What just happened to Griffin?

What had been the best team in the world just lost two straight.

Photo via Riot Games

For seven weeks, Griffin went undefeated in the 2019 LCK Spring Split. The best team in the world beat all comers, including the SK Telecom T1 superteam, recently promoted juggernauts Damwon and Sandbox, and every other team that threatened them. It was evocative of their run last summer when they beat team after team to prove that they belonged in the top league in Korea.

But just like last summer, when the wheels fell off for Griffin, they crashed hard. Back then, it was a shocking loss to Gen.G in the regional gauntlet that knocked them out of Worlds. This time, Gen.G were the start of Griffin’s troubles.

At first, it seemed like all was well in Griffin’s second series vs. Gen.G this split. Despite a strange fascination with blind-picking Galio—who has a sub-50 percent winrate in the LCK this split—Griffin were able to win a series of fights, gaining map control in the process.

But then a horrific recall timing just handed Baron over to a Gen.G team that just minutes before seemed out of it. In the second game, things only got worse. Griffin’s blind Galio was irrelevant again and Gen.G had full control of mid lane, which led to another uncontested Baron.

It was shocking not only that Griffin lost to Gen.G, but that it was a 2-0. But more surprises were on the way in Griffin’s series vs. Afreeca Freecs. Afreeca ran over the first game when Griffin’s mid lane Galio gave up pressure and Afreeca stacked drake after drake. But Griffin dominated the second game after Afreeca forgot to ban Kalista against Griffin bot laner Park “Viper” Do-hyeon and an early dive by jungler Lee “Tarzan” Seung-yong basically ended the game. Even a fed Jax for Afreeca couldn’t save them against the power of mid game Kalista.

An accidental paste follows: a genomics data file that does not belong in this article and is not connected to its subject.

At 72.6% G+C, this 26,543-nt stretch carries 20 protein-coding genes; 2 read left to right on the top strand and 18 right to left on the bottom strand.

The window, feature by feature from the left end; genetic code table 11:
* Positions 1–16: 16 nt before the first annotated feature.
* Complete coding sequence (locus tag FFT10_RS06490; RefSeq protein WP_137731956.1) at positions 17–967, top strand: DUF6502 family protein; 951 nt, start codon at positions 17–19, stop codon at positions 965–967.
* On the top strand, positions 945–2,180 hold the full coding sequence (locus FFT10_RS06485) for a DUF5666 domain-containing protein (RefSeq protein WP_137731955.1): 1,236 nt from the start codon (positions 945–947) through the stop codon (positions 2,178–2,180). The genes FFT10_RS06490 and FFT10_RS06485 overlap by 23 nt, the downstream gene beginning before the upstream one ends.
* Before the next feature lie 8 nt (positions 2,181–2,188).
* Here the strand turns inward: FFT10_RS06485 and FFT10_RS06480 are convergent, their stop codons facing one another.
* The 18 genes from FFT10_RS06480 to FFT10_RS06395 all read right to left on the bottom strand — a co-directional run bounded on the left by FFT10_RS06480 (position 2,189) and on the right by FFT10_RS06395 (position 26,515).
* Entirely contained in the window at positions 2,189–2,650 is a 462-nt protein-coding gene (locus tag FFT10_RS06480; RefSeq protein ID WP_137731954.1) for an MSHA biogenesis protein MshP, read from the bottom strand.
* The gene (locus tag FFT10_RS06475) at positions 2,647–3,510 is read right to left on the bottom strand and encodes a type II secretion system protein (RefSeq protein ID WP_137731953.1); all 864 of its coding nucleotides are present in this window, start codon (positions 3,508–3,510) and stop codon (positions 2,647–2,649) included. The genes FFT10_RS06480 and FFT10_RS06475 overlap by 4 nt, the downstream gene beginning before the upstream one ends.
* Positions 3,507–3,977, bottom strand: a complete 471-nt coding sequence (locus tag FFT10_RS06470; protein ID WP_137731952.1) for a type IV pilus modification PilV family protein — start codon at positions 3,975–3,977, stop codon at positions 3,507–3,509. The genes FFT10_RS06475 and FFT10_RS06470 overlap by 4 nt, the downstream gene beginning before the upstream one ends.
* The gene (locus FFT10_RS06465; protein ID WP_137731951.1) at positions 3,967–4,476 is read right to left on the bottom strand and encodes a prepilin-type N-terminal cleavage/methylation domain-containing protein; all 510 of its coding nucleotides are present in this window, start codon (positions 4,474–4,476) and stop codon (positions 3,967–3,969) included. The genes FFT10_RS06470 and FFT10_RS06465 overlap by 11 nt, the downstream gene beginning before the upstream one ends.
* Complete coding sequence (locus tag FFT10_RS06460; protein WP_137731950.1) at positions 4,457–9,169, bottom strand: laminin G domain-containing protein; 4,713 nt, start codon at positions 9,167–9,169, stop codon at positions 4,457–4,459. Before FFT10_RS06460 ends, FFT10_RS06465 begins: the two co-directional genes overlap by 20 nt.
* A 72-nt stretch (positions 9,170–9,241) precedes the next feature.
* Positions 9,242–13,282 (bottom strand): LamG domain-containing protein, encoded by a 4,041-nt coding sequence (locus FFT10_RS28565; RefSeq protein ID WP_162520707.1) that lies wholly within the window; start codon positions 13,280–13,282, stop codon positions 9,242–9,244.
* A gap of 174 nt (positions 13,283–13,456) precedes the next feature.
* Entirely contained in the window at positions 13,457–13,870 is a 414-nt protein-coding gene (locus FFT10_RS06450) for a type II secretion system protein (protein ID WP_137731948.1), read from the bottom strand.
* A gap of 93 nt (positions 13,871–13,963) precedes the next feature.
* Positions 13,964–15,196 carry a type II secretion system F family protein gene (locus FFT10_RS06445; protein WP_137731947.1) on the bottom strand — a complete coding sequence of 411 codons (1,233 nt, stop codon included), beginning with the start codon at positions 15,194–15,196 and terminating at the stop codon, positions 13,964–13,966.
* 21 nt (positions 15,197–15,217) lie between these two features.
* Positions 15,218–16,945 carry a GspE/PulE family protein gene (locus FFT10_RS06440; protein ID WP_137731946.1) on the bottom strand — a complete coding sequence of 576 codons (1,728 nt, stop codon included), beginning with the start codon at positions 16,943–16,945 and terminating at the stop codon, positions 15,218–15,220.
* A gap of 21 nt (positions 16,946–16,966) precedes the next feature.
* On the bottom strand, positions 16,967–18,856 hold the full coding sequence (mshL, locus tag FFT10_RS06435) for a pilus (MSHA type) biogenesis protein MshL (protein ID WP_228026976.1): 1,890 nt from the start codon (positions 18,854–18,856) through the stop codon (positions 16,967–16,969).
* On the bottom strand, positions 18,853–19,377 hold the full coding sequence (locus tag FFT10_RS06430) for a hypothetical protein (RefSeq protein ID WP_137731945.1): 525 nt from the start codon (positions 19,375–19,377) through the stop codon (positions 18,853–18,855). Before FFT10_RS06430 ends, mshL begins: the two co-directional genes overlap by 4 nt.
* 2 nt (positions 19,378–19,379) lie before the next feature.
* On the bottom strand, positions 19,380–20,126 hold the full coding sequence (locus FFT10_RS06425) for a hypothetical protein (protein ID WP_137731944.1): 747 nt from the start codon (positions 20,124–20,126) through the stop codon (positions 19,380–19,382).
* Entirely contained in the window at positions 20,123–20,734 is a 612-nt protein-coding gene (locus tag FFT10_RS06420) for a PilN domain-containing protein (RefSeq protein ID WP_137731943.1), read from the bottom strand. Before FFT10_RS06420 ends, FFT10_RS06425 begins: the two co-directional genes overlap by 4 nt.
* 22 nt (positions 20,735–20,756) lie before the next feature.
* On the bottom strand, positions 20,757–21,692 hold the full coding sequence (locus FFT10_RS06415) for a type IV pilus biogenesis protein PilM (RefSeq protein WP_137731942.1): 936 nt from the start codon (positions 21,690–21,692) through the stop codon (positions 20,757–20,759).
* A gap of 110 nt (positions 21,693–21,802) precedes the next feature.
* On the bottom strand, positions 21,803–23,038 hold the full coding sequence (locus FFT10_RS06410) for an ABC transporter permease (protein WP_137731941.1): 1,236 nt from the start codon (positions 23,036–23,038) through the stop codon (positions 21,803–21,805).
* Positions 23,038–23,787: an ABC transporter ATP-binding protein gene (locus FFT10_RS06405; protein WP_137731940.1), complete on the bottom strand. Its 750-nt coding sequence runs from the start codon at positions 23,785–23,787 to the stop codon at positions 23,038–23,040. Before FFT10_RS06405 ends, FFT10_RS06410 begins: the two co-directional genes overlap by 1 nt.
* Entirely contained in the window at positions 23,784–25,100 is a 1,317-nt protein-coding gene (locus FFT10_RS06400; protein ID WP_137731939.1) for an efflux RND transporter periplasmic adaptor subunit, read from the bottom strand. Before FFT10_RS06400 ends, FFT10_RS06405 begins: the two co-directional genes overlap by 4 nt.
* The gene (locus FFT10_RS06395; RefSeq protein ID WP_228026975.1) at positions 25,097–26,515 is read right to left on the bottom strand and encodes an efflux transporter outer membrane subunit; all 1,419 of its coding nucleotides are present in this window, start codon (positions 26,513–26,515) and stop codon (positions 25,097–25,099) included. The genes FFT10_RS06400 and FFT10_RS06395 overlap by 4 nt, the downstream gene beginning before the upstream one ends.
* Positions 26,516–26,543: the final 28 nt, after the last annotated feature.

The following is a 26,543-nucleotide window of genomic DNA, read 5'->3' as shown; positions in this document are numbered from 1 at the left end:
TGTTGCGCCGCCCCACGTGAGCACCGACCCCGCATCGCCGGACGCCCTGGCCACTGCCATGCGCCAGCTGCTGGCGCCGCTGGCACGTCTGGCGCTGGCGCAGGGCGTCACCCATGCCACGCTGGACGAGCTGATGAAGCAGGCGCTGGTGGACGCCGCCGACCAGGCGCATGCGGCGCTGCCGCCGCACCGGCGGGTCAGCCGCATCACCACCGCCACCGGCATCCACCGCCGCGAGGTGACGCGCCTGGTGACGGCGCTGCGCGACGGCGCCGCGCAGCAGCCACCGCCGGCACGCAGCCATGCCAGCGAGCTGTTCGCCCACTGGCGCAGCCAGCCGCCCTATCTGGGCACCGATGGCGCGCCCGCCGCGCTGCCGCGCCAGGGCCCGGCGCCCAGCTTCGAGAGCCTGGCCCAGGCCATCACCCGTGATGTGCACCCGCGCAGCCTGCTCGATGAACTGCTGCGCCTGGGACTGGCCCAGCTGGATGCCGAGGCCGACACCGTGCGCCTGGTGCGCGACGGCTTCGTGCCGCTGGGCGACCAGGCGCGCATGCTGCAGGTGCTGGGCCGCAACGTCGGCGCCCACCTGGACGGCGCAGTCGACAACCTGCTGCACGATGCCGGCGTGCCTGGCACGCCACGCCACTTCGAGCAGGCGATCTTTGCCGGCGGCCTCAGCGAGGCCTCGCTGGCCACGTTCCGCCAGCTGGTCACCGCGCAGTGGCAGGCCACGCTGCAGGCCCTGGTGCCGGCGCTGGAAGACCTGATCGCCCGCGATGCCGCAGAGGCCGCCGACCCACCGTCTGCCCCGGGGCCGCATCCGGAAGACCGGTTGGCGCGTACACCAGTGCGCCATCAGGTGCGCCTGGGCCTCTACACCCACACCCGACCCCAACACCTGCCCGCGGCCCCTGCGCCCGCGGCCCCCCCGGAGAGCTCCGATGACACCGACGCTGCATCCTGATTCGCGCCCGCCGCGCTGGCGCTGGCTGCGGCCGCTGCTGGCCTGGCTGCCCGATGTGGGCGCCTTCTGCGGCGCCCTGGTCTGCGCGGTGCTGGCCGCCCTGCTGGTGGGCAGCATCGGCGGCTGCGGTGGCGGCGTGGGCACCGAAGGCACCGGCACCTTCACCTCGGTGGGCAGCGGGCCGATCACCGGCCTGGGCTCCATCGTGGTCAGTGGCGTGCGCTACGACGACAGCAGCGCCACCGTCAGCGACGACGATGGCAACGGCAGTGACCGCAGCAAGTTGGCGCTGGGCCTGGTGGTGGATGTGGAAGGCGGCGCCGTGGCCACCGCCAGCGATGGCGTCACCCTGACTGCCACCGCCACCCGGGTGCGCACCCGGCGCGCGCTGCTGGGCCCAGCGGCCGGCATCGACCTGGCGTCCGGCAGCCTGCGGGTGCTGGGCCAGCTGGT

In the game three draft, Afreeca found Kalista in their ban menu and took her off the table. They still lost bot lane via a four-person Griffin gank. But Afreeca refocused around star top laner Kim “Kiin” Gi-in and survived a Griffin Baron push. In the pivotal moment of the game, Kiin dove onto Viper with Akali and won the last fight for Afreeca.

So where does that lead us with Griffin, who just a few days ago were still the best team in the world? Well, some of it is just bad luck. It’s hard to win every game in the LCK, even against lesser teams like Gen.G and Afreeca. Both those teams have underperformed this year, but it wouldn’t be surprising at all to see either—or both—become a contender sometime in 2019. Griffin just happened to have two bad series in a row, and even in the games they lost, they held clear advantages at certain points.

But these losses are concerning. They remind of what happened to Griffin in 2018 in more ways than one. As the meta shifts toward a more standard ADC pool, like it did last year with the rise of the Xayah and Kai’Sa meta, Viper hasn’t looked as comfortable. And while mid laner Jeong “Chovy” Ji-hoon has looked like the best player in the world this year—his KDA was at one point in the triple digits—he remains unproven on mages, which are in meta right now.

Griffin probably still are the best team in the world. Nobody else is winning as heavily in their region outside of maybe Team Liquid in North America. It will take more than a couple stumbles to dethrone them from that spot.

But they’re also an extremely young team. The highs can be incredibly high with this talented bunch, but in some games, you can sense their lack of a compass, a direction provided by a more veteran player who has won championships before. And until Griffin finally do win a crown, we’ll likely continue to wonder whether they have it in them.